She took out a small plate and put the chocolate chip cookies out she'd bought as a small indulgence for herself. Like the lawyer, she could stand to lose a few pounds too. Might as well share the calories and it would help Levi feel small when she signed over the house.
The scene took shape in her mind as the wounded veteran realized what a truly unselfish person she was. Of course, he’d apologize for his uncharitable thoughts toward her. Maybe even, shed a tear or two. A glance at his stony face made her consider the shedding of grateful tears as going a bit too far. Her heart objected strongly to her current course of action. By now, it should be used to never really having a home.
She carried the tray to the table as the coffee made its final gurgle. Taking the cups, she placed one in front of each man and another for herself. Levi spoke in a sense of wonder as she retrieved the pot.
“Good Lord, I never expected to see these dishes again. Don’t know how many times I sat at this table with Uncle Roy drinking coffee out of these cups. Sometimes, he’d apologize for serving a kid coffee. Even as a confirmed bachelor, the man never took much to cooking. We’d usually have coffee and cold cereal every morning. Sometimes, on the weekend, he’d compliment the morning meal with a side of donut holes.”
There was real affection in his voice. Melody kept her back turned to fight the tears forming in her eyes. He’d really loved his uncle. It didn’t explain why he hadn’t come around when Roy fell sick, but it made him a little less of a jerk that she originally thought he was.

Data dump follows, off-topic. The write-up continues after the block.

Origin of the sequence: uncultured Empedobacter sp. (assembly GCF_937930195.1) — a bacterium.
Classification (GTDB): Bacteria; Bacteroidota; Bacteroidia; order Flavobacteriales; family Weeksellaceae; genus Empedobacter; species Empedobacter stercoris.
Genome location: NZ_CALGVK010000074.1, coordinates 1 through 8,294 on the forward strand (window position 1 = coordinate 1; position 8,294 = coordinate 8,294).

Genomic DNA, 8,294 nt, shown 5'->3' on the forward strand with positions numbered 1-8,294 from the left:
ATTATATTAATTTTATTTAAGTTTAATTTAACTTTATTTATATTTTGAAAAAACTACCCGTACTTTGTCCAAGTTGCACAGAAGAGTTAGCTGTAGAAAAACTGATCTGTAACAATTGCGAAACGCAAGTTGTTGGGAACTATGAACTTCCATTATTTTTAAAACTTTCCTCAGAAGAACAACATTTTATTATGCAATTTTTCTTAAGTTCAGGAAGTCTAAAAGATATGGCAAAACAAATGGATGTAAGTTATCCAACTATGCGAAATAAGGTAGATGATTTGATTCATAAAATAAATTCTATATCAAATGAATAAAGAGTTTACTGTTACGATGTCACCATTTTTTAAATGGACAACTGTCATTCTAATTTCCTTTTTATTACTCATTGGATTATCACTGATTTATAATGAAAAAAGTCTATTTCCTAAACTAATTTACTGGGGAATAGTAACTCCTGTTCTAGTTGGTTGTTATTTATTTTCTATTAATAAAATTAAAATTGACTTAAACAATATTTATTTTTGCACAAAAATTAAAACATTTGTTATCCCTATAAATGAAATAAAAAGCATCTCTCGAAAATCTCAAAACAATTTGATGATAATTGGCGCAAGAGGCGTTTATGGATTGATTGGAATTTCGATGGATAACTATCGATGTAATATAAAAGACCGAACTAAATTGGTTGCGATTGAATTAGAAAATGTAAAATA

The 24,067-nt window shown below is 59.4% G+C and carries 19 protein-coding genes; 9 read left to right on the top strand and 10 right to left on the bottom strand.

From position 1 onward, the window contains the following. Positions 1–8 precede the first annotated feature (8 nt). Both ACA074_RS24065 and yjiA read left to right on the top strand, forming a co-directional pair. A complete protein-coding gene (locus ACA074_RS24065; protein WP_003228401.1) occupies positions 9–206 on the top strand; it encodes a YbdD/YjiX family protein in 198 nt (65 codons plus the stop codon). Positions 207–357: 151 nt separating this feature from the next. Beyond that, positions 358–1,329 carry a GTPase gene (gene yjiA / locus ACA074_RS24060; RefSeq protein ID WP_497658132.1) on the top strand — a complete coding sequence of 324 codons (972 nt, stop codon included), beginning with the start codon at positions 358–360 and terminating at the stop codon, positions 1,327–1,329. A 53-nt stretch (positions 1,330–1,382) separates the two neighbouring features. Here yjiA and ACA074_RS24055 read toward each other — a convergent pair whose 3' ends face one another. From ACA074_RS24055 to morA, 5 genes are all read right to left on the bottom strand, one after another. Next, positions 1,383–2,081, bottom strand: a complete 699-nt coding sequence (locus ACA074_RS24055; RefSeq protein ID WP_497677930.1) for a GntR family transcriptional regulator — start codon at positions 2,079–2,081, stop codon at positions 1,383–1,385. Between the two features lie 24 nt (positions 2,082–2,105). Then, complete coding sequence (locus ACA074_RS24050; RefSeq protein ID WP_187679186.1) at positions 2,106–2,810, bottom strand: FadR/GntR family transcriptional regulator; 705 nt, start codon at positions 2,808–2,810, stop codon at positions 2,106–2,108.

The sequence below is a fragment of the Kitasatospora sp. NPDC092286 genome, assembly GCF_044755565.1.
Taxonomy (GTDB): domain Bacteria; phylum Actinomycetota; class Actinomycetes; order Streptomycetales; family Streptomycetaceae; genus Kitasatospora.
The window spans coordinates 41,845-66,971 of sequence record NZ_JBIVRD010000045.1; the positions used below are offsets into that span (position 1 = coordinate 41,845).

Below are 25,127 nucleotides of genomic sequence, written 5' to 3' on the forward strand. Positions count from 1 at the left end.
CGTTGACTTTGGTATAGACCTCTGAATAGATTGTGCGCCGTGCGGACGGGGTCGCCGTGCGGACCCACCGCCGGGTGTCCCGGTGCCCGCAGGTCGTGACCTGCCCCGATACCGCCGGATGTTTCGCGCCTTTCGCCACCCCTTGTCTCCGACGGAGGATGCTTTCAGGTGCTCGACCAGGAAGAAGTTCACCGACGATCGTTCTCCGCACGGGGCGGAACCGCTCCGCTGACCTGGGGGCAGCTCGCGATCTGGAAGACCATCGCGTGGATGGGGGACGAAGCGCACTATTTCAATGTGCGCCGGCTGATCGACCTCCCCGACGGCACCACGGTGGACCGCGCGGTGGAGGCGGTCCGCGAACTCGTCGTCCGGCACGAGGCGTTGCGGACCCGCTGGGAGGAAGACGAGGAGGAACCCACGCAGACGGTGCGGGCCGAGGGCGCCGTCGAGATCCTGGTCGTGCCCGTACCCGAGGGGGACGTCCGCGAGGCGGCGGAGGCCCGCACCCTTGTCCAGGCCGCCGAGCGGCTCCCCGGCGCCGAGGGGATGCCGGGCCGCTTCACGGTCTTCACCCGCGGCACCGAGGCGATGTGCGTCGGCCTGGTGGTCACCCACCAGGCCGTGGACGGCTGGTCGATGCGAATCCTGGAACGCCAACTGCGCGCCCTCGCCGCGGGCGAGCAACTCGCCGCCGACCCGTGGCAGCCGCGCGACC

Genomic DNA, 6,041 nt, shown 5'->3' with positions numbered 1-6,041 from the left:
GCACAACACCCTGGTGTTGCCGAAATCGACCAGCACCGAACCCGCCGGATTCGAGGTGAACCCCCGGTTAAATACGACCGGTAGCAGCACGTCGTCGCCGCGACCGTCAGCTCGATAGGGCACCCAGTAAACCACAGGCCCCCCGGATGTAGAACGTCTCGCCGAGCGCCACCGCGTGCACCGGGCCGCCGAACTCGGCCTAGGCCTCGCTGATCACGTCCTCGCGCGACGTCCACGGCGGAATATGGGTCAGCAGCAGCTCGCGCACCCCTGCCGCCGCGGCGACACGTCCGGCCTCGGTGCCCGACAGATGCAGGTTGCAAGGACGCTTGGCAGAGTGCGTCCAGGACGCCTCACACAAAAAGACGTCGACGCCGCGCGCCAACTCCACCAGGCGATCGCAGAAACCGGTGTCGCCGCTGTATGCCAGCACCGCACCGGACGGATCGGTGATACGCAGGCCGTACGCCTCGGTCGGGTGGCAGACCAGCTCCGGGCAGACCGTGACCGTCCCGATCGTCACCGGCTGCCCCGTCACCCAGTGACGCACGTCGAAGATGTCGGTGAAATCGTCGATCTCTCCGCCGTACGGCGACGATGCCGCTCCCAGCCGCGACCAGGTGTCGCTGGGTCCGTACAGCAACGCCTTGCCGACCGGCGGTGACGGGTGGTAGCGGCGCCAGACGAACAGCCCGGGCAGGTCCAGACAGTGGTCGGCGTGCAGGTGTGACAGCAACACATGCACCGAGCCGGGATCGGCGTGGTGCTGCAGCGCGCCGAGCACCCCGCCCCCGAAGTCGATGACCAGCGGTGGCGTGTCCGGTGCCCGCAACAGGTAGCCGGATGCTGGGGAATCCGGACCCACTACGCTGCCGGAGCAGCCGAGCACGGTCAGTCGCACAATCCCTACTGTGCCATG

Knuckling both eyes dry, she inhaled deeply. It wouldn’t help if she started bawling. The sound of children’s voices drew her gaze to the window. A parade of children ran across the lawn heading for the lake. She’d miss that. At first, she thought it was how normal people lived. Now, she wondered if it was how extraordinary people live, surrounded by love and nature.
Coffee pot in hand, she filled each cup as she steeled herself to do what she must. Setting the pot back on the warmer, she slid into her seat. The men were sampling their coffee as she cleared her throat.
“Well, ah, I’d like to just get it over with. I am willing to sign the house over to Levi seeing as he’s the last relative and, uhm, he needs it. I only hope you might consider taking Charmer since most apartments do not allow dogs.”
Okay, she’d done it. Made her noble little speech, but she wasn't feeling very noble. Angry, resentful, sad, rather like the first time she’d been put out of a foster home after her beautiful mother flitted in to see her and was gone just as fast.
Levi put his coffee cup down suddenly, sloshing the contents over the side. He wiped his damp hand on his pants. “I am amenable to your suggestion, but don’t go being a martyr about it. I can arrange to buy out your share.”
Her back went stiff at the word martyr. His lips remained in a firm line, not exactly the reception she expected. A little more joy would be nice. Didn’t he realize she was giving him everything that meant anything to her?
“Not so fast.” Oliver Douglas made sure to knock on the table to get their attention before continuing. He tapped the paper in front of him. “It appears neither one of you listen very well. According to the will, there will be no buying or selling until you both reside in the house together for one full year. I already told you,” he made sure to glance at Levi, “that the will cannot be broken.”